Also clearly an issue is having a device that is capable of running a particular protocol. Our Protocol supports 97.5% of the population and the handsets they use. Other protocols relies on particular technologies, or mobile operating system versions, that greatly reduce this reach by 30%.
Also anything electronic has battery life issues. Bluetooth Low Energy since June 2010 has much lower battery use. It’s important to take regular distance estimations in a contact tracing app, but also to not do so often enough to run the battery down. A full day needs to be supported. Our protocol has been shown to only drain the battery by 6-11% over an 8 hour day. That’s less battery use than WhatsApp on your phone!
Western countries like the UK have a population where 98% of people own a phone with Bluetooth Low Energy support. In other countries this will be lower, which is why manual contact tracing is still important.
The idea is that people run an app on their phone and keep it running at all times in the background as they go about their business. During the day this phones is regularly advertising the fact it’s running a contact tracing protocol to other devices nearby. Non contact tracing apps ignore this advertisement, but other contact tracing apps are specifically looking for it.
When another phone discovers this advertisement it will record the pseudonymous identifier of the other device and then regularly take distance estimation readings. Using Bluetooth this is done by using the RSSI signal strength indicator. These readings are then stored locally on the phone for around 14 days.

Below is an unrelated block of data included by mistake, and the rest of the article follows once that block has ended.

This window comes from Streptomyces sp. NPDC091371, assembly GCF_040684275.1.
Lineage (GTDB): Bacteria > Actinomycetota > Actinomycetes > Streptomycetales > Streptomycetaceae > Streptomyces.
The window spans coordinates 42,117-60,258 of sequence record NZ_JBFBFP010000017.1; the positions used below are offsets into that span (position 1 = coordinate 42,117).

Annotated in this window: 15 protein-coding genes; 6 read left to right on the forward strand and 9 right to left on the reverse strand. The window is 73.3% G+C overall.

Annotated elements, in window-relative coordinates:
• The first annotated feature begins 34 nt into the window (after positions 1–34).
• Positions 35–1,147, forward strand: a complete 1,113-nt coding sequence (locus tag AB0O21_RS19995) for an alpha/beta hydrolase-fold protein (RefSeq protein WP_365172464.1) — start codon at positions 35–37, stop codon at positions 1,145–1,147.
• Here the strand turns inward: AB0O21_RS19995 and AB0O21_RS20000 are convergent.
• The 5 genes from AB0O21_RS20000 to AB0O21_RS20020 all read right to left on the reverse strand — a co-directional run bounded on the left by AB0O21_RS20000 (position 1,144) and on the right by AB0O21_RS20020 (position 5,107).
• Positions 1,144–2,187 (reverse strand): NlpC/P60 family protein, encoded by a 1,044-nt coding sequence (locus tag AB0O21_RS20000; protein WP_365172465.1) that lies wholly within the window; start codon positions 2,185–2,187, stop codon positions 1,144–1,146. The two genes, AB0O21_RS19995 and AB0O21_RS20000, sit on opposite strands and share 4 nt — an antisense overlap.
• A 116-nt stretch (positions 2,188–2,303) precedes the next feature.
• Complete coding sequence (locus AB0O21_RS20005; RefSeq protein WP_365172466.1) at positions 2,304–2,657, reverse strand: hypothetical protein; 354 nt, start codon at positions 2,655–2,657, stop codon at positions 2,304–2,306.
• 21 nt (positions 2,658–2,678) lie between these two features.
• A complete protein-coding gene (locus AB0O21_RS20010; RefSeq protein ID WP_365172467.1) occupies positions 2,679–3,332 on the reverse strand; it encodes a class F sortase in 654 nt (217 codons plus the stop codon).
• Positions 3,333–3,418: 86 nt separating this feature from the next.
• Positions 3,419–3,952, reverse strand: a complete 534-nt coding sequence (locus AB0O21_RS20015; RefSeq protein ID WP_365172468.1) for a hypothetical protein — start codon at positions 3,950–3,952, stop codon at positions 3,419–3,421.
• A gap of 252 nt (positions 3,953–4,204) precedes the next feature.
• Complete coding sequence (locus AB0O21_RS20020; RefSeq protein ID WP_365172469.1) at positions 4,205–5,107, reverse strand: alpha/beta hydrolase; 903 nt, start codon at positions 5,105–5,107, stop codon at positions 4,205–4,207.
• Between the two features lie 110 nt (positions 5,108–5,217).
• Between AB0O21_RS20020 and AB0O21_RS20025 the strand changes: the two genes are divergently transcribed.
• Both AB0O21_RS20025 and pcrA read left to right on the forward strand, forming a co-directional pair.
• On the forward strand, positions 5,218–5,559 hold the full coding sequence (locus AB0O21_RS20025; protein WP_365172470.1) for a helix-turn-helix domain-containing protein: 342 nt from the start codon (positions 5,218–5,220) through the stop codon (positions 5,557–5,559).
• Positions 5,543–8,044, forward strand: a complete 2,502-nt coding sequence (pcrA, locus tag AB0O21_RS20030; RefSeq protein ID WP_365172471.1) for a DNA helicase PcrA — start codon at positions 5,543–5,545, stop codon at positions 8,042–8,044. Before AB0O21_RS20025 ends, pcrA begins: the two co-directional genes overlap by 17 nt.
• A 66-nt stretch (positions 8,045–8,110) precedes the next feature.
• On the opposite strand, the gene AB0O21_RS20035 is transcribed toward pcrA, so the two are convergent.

When someone with an app falls ill they are asked to share their status and recent identifiers. These are then matched against others’ recorded data to determine others’ risk exposure. Any people who exceed a particular risk threshold will typically be given advice to self isolate and get tested.
There have been two terms that aim to describe contact tracing approaches. These are centralised and decentralised. Every contact tracing system necessarily has a central server to link an individual (whether identified by name or healthcare ID or not) back in to the health service. What “Decentralised” actually means is “Ensuring the health authority cannot have a full contact graph such that this information can be abused by another part of the State apparentus”. E.g. for restricting freedom of movement or assembly, or law enforcement location/social tracing.
How contact matching occurs depends on whether the app uses a centralised or decentralised approach. In a decentralised approach all matching occurs on individual phones, with no proximity information shared with a health authority. Many privacy advocates prefer this approach.
The downside of the pure decentralised approach is as follows:-
A centralised system allows all of the above problems to be countered.
It is up to individual governments to decide which level of risk is more of an issue to their populations.
Our suggested Herald Secure payload strikes a middle ground here, providing a predictable ID and graph to the state, but with only one side of the contact graph shared. (When the ill person submits their data) This approach also counters spoofing, relay, and replay attacks and is more secure than the pure decentralised approach.
There are several steps. They are as follows:-
Distance estimation has been out of scope of our research, but we have made some distance estimation discoveries.
The final one, Tracing, and how it occurs is determined by the mobile contact tracing application using the protocol that is provided to a particular state or countries residents.
Below is a diagram of an end to end contact tracing system flow:-